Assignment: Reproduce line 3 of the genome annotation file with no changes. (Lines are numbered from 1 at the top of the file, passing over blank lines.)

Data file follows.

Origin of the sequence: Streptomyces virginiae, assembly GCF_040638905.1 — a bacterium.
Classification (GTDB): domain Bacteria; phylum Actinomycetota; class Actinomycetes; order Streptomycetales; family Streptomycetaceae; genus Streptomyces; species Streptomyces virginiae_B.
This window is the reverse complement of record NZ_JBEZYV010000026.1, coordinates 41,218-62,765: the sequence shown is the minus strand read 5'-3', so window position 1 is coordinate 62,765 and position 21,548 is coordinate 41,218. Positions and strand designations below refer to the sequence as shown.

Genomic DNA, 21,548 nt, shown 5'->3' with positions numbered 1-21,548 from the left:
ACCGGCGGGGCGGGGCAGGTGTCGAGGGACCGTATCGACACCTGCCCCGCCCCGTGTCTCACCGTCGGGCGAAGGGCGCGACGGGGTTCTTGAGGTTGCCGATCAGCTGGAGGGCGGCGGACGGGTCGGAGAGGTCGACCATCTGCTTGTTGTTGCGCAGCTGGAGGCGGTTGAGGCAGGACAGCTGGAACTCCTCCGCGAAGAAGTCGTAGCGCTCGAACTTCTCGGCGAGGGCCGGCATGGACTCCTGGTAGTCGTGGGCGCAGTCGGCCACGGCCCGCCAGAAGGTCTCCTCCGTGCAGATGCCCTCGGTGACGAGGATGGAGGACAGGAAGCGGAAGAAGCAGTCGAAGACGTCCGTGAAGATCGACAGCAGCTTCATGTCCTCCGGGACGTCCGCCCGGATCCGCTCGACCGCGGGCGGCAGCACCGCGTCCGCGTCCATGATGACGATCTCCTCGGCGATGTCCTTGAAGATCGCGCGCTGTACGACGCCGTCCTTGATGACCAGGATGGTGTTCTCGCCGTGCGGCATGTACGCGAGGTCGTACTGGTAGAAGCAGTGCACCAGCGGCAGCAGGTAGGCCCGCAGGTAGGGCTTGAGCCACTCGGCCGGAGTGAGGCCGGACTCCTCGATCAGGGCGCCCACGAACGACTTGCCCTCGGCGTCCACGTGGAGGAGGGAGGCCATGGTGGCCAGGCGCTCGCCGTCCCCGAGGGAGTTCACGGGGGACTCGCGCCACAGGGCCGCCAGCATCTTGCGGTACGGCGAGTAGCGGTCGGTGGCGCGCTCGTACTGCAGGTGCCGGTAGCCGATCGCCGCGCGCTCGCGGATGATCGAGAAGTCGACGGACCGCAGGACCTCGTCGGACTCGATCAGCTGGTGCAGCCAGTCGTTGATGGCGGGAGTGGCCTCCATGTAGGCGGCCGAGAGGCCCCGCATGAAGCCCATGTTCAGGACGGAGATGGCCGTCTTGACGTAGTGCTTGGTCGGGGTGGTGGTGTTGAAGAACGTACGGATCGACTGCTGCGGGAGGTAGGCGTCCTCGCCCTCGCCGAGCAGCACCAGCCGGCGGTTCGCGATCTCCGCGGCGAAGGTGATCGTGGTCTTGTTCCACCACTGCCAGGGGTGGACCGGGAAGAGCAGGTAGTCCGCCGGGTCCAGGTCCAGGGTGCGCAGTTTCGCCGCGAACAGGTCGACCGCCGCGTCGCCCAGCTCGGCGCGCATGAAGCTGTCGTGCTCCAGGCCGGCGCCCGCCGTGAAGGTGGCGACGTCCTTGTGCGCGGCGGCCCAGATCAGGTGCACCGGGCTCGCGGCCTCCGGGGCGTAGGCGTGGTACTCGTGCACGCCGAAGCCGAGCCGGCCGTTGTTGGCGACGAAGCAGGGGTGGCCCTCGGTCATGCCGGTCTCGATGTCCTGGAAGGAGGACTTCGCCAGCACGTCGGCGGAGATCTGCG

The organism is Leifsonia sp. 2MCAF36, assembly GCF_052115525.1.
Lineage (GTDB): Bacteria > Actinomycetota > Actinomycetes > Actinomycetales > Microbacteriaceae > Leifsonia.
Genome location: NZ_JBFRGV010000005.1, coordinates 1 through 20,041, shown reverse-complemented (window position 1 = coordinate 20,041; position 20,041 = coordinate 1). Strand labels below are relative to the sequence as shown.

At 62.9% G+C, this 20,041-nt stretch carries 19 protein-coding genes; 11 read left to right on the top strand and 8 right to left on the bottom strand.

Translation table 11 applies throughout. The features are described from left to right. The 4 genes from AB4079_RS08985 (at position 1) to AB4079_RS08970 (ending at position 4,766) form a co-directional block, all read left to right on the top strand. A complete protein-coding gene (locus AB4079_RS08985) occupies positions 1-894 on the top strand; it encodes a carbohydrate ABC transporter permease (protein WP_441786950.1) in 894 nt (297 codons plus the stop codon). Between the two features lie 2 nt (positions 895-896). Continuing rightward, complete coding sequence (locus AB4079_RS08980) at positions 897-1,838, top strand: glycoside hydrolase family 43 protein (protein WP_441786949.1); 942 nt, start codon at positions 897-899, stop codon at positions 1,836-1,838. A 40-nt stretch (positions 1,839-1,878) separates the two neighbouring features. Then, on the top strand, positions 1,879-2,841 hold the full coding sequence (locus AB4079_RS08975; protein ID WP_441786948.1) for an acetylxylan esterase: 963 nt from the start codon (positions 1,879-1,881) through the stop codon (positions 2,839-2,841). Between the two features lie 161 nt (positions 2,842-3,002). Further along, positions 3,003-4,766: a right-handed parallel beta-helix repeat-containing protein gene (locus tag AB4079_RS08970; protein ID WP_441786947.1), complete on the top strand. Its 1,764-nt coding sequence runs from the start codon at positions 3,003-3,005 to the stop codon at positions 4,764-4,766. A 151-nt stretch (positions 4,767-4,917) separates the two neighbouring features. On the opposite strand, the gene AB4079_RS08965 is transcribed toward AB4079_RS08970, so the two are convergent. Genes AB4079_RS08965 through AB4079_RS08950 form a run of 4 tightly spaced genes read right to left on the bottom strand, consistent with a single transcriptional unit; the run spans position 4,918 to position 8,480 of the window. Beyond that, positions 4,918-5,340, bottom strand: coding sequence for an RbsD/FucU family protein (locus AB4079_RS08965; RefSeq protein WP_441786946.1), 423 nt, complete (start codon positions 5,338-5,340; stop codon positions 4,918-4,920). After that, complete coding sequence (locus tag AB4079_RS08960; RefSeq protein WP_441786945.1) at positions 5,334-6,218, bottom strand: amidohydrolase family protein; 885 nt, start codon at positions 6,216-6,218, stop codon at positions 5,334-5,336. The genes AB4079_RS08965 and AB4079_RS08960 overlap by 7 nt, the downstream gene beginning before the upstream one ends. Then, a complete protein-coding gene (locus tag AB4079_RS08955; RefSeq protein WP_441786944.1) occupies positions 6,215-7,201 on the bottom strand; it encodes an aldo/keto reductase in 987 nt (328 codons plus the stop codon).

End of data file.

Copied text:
This window is the reverse complement of record NZ_JBEZYV010000026.1, coordinates 41,218-62,765: the sequence shown is the minus strand read 5'-3', so window position 1 is coordinate 62,765 and position 21,548 is coordinate 41,218. Positions and strand designations below refer to the sequence as shown.